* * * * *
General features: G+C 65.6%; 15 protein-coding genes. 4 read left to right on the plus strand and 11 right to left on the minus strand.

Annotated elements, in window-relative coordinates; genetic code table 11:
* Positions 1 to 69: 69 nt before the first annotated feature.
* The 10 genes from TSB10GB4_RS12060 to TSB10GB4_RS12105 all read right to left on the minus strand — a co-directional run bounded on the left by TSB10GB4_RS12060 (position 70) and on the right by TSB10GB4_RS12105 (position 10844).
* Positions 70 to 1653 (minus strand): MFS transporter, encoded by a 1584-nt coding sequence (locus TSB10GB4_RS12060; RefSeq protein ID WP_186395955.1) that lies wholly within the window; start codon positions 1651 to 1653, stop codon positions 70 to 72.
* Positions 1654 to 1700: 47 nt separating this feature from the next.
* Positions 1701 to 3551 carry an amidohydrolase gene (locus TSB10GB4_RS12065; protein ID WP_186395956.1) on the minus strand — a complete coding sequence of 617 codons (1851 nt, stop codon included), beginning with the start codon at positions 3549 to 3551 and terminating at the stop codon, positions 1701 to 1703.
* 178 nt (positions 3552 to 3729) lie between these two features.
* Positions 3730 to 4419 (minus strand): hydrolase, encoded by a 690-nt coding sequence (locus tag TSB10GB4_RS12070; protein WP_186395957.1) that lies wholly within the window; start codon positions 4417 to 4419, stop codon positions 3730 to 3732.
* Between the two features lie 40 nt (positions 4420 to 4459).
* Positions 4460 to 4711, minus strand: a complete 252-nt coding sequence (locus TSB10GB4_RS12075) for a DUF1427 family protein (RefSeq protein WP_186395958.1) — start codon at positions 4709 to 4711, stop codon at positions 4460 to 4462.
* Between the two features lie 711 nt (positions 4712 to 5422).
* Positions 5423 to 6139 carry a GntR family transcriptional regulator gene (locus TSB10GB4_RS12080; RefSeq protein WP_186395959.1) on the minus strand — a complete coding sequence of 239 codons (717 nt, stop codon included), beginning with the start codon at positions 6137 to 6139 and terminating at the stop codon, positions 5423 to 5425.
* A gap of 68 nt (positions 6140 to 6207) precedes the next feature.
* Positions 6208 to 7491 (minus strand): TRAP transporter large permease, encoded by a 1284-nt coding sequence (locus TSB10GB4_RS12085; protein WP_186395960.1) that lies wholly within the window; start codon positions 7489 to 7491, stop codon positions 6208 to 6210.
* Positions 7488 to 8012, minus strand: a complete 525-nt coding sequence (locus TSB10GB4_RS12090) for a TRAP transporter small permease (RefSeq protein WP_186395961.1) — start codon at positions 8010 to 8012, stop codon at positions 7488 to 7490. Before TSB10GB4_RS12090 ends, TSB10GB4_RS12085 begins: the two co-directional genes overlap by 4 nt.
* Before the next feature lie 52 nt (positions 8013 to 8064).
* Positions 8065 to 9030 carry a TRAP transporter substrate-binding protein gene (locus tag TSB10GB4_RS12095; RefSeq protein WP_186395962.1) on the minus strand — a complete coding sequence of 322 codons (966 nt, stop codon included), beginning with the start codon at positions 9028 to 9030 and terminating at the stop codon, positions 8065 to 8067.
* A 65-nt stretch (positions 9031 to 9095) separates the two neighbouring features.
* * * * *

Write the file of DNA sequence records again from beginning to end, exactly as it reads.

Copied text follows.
General features: G+C 65.6%; 15 protein-coding genes. 4 read left to right on the plus strand and 11 right to left on the minus strand.

Annotated elements, in window-relative coordinates; genetic code table 11:
* Positions 1 to 69: 69 nt before the first annotated feature.
* The 10 genes from TSB10GB4_RS12060 to TSB10GB4_RS12105 all read right to left on the minus strand — a co-directional run bounded on the left by TSB10GB4_RS12060 (position 70) and on the right by TSB10GB4_RS12105 (position 10844).
* Positions 70 to 1653 (minus strand): MFS transporter, encoded by a 1584-nt coding sequence (locus TSB10GB4_RS12060; RefSeq protein ID WP_186395955.1) that lies wholly within the window; start codon positions 1651 to 1653, stop codon positions 70 to 72.
* Positions 1654 to 1700: 47 nt separating this feature from the next.
* Positions 1701 to 3551 carry an amidohydrolase gene (locus TSB10GB4_RS12065; protein ID WP_186395956.1) on the minus strand — a complete coding sequence of 617 codons (1851 nt, stop codon included), beginning with the start codon at positions 3549 to 3551 and terminating at the stop codon, positions 1701 to 1703.
* 178 nt (positions 3552 to 3729) lie between these two features.
* Positions 3730 to 4419 (minus strand): hydrolase, encoded by a 690-nt coding sequence (locus tag TSB10GB4_RS12070; protein WP_186395957.1) that lies wholly within the window; start codon positions 4417 to 4419, stop codon positions 3730 to 3732.
* Between the two features lie 40 nt (positions 4420 to 4459).
* Positions 4460 to 4711, minus strand: a complete 252-nt coding sequence (locus TSB10GB4_RS12075) for a DUF1427 family protein (RefSeq protein WP_186395958.1) — start codon at positions 4709 to 4711, stop codon at positions 4460 to 4462.
* Between the two features lie 711 nt (positions 4712 to 5422).
* Positions 5423 to 6139 carry a GntR family transcriptional regulator gene (locus TSB10GB4_RS12080; RefSeq protein WP_186395959.1) on the minus strand — a complete coding sequence of 239 codons (717 nt, stop codon included), beginning with the start codon at positions 6137 to 6139 and terminating at the stop codon, positions 5423 to 5425.
* A gap of 68 nt (positions 6140 to 6207) precedes the next feature.
* Positions 6208 to 7491 (minus strand): TRAP transporter large permease, encoded by a 1284-nt coding sequence (locus TSB10GB4_RS12085; protein WP_186395960.1) that lies wholly within the window; start codon positions 7489 to 7491, stop codon positions 6208 to 6210.
* Positions 7488 to 8012, minus strand: a complete 525-nt coding sequence (locus TSB10GB4_RS12090) for a TRAP transporter small permease (RefSeq protein WP_186395961.1) — start codon at positions 8010 to 8012, stop codon at positions 7488 to 7490. Before TSB10GB4_RS12090 ends, TSB10GB4_RS12085 begins: the two co-directional genes overlap by 4 nt.
* Before the next feature lie 52 nt (positions 8013 to 8064).
* Positions 8065 to 9030 carry a TRAP transporter substrate-binding protein gene (locus tag TSB10GB4_RS12095; RefSeq protein WP_186395962.1) on the minus strand — a complete coding sequence of 322 codons (966 nt, stop codon included), beginning with the start codon at positions 9028 to 9030 and terminating at the stop codon, positions 8065 to 8067.
* A 65-nt stretch (positions 9031 to 9095) separates the two neighbouring features.